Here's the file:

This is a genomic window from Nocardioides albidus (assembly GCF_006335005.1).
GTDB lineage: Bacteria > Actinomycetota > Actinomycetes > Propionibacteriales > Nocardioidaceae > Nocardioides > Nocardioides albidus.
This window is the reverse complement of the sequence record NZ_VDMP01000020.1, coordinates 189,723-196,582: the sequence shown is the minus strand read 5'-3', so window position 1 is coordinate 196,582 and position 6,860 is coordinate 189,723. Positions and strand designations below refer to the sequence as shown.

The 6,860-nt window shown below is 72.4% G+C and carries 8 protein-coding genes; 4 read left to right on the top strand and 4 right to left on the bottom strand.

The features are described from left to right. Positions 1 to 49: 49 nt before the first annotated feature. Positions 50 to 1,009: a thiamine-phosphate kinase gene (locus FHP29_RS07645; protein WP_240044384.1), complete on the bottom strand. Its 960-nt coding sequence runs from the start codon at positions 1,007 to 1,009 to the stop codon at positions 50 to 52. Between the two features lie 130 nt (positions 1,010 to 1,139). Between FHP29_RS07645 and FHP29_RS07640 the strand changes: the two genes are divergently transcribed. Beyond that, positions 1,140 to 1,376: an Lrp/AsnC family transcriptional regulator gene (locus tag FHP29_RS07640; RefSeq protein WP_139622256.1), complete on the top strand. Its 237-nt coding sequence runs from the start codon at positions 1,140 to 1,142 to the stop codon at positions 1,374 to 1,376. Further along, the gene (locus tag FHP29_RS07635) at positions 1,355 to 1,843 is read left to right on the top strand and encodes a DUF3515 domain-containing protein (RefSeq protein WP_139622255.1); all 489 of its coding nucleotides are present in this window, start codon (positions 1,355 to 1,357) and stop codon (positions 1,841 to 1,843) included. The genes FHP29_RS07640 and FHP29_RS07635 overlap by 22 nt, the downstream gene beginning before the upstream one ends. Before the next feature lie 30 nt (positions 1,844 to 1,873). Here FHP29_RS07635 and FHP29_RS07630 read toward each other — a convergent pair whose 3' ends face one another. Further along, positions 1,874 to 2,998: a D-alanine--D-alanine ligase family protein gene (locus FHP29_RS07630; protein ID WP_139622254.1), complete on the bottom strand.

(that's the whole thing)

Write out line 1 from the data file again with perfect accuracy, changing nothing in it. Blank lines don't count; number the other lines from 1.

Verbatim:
This is a genomic window from Nocardioides albidus (assembly GCF_006335005.1).